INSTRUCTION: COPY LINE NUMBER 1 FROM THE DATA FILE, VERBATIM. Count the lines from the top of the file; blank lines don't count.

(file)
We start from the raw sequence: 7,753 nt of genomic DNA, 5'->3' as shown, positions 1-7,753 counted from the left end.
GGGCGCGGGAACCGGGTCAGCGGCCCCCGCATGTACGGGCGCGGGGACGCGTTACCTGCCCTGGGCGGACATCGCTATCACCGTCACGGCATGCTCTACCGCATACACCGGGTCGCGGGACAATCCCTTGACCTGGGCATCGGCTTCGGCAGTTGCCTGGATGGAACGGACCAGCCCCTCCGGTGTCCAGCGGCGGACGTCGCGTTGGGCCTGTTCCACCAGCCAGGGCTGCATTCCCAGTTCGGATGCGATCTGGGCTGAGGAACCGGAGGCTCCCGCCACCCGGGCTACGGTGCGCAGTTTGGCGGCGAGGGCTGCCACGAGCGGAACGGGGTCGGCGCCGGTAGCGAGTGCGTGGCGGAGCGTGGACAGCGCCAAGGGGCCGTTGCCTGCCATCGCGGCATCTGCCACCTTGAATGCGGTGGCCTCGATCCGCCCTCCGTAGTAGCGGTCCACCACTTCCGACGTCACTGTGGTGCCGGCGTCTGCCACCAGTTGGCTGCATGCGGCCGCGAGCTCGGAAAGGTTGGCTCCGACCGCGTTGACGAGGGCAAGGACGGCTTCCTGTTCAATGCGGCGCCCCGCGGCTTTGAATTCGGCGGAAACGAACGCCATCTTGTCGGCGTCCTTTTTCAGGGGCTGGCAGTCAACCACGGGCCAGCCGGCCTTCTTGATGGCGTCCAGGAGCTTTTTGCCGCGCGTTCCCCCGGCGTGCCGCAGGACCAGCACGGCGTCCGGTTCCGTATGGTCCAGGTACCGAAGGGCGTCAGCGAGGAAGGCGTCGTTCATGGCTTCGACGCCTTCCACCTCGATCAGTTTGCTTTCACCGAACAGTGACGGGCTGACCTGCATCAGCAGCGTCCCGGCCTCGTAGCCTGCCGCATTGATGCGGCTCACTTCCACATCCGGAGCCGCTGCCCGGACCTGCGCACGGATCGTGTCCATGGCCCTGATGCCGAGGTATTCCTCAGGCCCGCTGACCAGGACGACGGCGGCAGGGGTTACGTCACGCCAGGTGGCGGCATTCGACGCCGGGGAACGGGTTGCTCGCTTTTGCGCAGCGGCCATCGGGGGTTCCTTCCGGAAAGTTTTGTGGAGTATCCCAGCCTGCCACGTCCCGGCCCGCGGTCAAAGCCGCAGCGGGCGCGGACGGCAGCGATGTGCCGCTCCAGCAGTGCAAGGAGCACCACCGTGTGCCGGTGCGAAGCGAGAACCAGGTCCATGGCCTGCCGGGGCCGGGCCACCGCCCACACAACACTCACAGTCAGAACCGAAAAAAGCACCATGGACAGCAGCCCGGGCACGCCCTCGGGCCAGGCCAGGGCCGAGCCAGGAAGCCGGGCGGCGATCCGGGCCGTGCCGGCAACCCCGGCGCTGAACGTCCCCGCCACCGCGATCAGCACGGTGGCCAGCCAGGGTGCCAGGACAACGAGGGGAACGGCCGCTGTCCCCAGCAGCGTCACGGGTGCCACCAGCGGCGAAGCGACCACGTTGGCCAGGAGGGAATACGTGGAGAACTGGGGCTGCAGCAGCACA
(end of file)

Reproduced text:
We start from the raw sequence: 7,753 nt of genomic DNA, 5'->3' as shown, positions 1-7,753 counted from the left end.